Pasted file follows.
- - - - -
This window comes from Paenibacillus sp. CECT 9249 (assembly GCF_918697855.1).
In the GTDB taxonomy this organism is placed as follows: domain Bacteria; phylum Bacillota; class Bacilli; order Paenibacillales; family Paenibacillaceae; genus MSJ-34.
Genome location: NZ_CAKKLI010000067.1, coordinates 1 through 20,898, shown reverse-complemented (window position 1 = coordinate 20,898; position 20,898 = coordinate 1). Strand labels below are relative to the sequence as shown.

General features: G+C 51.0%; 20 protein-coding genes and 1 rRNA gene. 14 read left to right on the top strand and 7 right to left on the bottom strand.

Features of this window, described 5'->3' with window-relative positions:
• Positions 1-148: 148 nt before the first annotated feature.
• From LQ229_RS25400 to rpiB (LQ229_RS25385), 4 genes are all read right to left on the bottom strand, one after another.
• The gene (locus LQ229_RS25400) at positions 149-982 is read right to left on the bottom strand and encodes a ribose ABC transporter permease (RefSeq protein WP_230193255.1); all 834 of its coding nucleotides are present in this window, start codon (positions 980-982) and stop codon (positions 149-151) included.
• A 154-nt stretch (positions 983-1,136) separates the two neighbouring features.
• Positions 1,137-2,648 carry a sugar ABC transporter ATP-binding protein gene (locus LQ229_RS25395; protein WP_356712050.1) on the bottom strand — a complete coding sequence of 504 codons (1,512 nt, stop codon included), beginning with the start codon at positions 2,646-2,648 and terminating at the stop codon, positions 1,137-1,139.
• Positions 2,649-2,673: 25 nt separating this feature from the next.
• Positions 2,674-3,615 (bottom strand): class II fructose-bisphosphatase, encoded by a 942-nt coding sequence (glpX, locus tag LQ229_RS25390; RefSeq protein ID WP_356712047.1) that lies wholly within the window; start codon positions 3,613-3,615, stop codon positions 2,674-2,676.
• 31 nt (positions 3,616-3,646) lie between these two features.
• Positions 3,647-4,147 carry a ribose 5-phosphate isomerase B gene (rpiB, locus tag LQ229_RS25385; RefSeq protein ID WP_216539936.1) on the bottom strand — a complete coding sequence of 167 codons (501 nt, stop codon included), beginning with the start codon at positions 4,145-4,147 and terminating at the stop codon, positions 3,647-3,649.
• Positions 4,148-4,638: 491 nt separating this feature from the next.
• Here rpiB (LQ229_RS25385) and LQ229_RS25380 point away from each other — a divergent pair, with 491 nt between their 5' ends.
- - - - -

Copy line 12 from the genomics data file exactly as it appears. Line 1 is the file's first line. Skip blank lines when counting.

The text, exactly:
• Positions 2,674-3,615 (bottom strand): class II fructose-bisphosphatase, encoded by a 942-nt coding sequence (glpX, locus tag LQ229_RS25390; RefSeq protein ID WP_356712047.1) that lies wholly within the window; start codon positions 3,613-3,615, stop codon positions 2,674-2,676.